Traction Gaining Ground Momentum Speedometer Measure Progress

Typically, I spend time in my blogs providing helpful advice and information to make you a better leader or manager.  Today will be no different but it is in the form of a product we offer at The Growth Factory.  Many people do not know what the EOS process means for your business.  We are professional EOS implementers so I’d like to spend my time today filling in some of the questions you might have about EOS.  The book “Traction” by Gino Wickman is the best resource to help you understand the key components of the EOS system.

As a small business owner, myself, it often feels as if there are a hundred different things I need to focus on.  It’s easy to see how “Traction” applies not only to business owner’s but also to sales leaders.  You could argue (correctly) that running a sales organization is not much different from running a company.

Every great company needs an Entrepreneurial Operating System (EOS).  And every EOS consists of 6 core areas of focus:


These areas are not new to most of us, but tying them together into a cohesive operating plan is what we most struggle with.  Here, I will briefly take a deeper dive into the 6 areas.

EOS lays out what’s called a Vision Traction Organizer (V/TO) to help simplify the process.  A sample V/TO is provided in the book.  We provide complete user guides to the EOS process that contain all the tools in the system.

It will be important to create your team’s vision.  You’ll need to get it out of the thought process and down on paper to make it easier to track and to work with.

There are 8 core questions that must be asked and answered and it provides an action plan for creating and communicating the vision.


EOS will introduce you to the People analyzer tool.  It will match your core values to those you are hiring or those you might be promoting or moving within the organization.

We have all heard about the importance of having the right people on the bus.  This builds on that concept with helping to identify those people more accurately.

The “right person” is determined by whether they share the company’s core values.
The “right seat” has to do with the “Accountability Chart”.

The accountability chart (an improved version of the org chart) forces you to view your organization in a different way and to address people issues that have possibly been holding you back for years.


We need data in order to measure the success of our efforts.  Nowhere is this truer than in sales.  But the best leaders, rely on just a handful of numbers to manage their business.  Whether it’s five numbers or fifteen, they should all be monitored using a scorecard.  A scorecard keeps the measurement process from becoming overwhelming and it also ensures the process is meaningful.

As you learn and move deeper into the system you will learn there are 3 rules of thumb for effective scorecards.  I will save those for another time or call us and we will get rolling on your numbers and metrics.

As you’ll see in the sample scorecard provided in the book, each number is assigned to one person who is ultimately responsible for the results.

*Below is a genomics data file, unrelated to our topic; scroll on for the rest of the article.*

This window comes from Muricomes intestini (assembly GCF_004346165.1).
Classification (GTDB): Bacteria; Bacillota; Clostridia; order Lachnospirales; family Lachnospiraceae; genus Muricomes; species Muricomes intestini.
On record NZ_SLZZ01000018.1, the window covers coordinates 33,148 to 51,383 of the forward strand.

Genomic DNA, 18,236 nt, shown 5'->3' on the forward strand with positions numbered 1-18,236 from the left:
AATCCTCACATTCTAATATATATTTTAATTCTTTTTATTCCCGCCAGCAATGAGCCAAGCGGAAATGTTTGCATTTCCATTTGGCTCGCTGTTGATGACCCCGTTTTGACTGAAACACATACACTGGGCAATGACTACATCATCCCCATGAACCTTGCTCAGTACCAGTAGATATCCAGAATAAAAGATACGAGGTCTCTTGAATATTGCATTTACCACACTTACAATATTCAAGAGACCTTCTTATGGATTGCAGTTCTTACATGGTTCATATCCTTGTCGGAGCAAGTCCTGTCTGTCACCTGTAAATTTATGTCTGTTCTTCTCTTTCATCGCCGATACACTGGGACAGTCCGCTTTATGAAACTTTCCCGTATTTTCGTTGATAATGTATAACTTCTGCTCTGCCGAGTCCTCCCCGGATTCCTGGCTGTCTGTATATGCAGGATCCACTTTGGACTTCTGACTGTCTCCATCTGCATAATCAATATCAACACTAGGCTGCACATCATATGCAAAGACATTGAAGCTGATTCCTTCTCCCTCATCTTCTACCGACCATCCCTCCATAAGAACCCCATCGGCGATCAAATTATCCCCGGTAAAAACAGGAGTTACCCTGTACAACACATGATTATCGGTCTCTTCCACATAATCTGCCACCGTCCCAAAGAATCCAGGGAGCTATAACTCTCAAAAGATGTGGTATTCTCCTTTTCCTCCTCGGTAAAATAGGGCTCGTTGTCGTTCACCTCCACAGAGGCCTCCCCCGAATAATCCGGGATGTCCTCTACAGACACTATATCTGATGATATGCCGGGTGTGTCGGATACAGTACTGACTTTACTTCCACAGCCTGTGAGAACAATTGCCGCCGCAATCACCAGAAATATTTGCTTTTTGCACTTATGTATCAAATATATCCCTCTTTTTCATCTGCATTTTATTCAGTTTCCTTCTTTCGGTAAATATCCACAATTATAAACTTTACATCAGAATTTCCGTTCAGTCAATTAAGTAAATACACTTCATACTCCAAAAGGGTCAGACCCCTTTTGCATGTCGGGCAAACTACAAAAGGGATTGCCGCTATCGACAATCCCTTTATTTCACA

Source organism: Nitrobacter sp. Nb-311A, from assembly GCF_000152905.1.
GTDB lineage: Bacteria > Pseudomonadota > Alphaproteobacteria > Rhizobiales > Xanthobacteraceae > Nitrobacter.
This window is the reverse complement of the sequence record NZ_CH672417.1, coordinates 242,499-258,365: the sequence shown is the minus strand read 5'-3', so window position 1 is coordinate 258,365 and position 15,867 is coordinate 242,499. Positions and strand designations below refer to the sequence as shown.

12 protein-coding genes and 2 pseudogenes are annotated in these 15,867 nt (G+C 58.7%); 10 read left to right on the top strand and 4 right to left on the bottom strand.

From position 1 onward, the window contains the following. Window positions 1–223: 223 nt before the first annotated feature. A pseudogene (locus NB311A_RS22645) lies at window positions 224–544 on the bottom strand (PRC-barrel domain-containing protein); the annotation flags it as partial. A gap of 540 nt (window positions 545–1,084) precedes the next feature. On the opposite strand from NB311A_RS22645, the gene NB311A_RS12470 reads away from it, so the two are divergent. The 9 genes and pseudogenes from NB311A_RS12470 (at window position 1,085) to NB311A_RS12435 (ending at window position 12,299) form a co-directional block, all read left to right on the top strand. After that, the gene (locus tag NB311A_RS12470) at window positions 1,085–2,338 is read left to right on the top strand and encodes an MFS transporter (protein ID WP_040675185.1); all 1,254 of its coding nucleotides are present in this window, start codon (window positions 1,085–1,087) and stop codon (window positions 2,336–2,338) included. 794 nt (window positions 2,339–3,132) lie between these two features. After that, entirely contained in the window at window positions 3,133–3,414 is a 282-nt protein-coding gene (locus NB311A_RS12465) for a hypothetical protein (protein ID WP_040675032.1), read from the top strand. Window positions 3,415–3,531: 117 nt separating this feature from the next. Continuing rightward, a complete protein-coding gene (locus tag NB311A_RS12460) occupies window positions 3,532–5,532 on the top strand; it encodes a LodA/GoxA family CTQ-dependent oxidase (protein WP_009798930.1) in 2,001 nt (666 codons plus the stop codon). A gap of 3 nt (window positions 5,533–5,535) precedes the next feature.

Often the thing that drains energy from people and organizations is unresolved issues. Traction outlines a process that helps leadership teams quickly dig to the root of an issue, discuss solutions, and then decide.

It is the decision that’s most important.  Indecisiveness it seems can have a more negative impact on an organization than making wrong decisions.  To help you tackle issues quickly and effectively EOS uses IDS or identify, discuss and solve to break issues down and solve them effectively.

Issues will exist at all levels of your business.  The main key is prioritizing them and then knocking them out one by one.


In the sales profession, the process is a hot topic.  The more clearly you can define and standardize on a sales process, the theory goes, the more you can replicate success.  So, this chapter specifically, should resonate with sales leaders.

A typical organization runs by 6-10 core processes.  How they work together is the system.  This chapter helps you systemize your core processes if they are not already in that state.  Once there, you can refine them, simplify them, and make them consistent throughout your organization.


Most leaders know that bringing discipline and accountability to an organization will make people a little uncomfortable. You don’t have any other option if you want to build a great company. The good news is that short-term discomfort will give way to long-term satisfaction and traction.

Traction comes to life through 2 things that are core to this process.  Prioritizing the critical things that need to be accomplished (goals/objectives called rocks) and meeting regularly to hold yourself and team accountable for getting these things done.  This regular meeting “pulse” is itself a key to the success of the plan.

Traction contains all the tools and components that make up the Entrepreneurial Operating System (EOS). If you can master the individual elements of EOS you’ll have the traction you need to realize the vision and growth for your company.

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